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Opposition demonstrators block the entrance of an underground carriage during a protest against former Armenian President Serzh Sargsyan’s potential move to the prime minister’s seat, Yerevan, April 16, 2018 (PAN Photo via AP).

Armenia’s Changing Political Winds Threaten a Rare Moment of Stability

Monday, April 16, 2018

Last month, Armenia’s National Assembly elected onetime Prime Minister Armen Sarkissian as the country’s next president, replacing the long-tenured Serzh Sargsyan as head of state. It was the first presidential election since a 2015 constitutional referendum that was designed to shift power in Armenia from the presidency to parliament and, mainly, the prime minister. For the first time, Armenia’s president was selected by the National Assembly, rather than by popular vote.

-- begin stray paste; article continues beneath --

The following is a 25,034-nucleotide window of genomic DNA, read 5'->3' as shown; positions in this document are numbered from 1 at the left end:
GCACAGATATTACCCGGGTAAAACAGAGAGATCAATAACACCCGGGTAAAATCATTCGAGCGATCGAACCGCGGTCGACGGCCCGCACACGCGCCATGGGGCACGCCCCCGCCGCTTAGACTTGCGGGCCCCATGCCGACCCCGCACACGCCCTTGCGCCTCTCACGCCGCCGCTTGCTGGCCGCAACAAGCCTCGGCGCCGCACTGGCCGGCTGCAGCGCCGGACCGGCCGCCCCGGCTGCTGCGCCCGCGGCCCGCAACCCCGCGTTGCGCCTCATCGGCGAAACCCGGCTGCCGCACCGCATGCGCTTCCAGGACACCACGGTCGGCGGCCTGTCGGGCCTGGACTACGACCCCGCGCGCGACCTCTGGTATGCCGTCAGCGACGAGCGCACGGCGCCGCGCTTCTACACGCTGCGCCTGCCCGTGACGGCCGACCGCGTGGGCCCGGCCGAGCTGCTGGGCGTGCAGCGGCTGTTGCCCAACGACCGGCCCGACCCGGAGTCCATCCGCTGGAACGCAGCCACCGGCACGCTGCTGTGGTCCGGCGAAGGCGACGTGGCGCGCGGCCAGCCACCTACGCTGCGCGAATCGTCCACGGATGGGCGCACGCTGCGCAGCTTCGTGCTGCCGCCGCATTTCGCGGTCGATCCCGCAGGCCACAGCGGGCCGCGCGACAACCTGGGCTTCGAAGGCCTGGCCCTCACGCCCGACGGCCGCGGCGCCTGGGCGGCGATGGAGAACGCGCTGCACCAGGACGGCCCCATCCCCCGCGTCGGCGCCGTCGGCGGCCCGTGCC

While presidential votes have typically been contentious affairs in Armenia, Sarkissian’s election was initially met with comparative shrugs, and not just because the real power will now shift to the prime minister’s office, which Sargsyan is widely expected to slide into. Despite the political changes, the elections initially coincided with a rare period of relative stability in Armenia. Yet the country’s inherently volatile politics and strategic position make any reprieve fragile at best, as evidenced by the growing protests against Sargsyan’s nomination as prime minister in the capital, Yerevan.* ...

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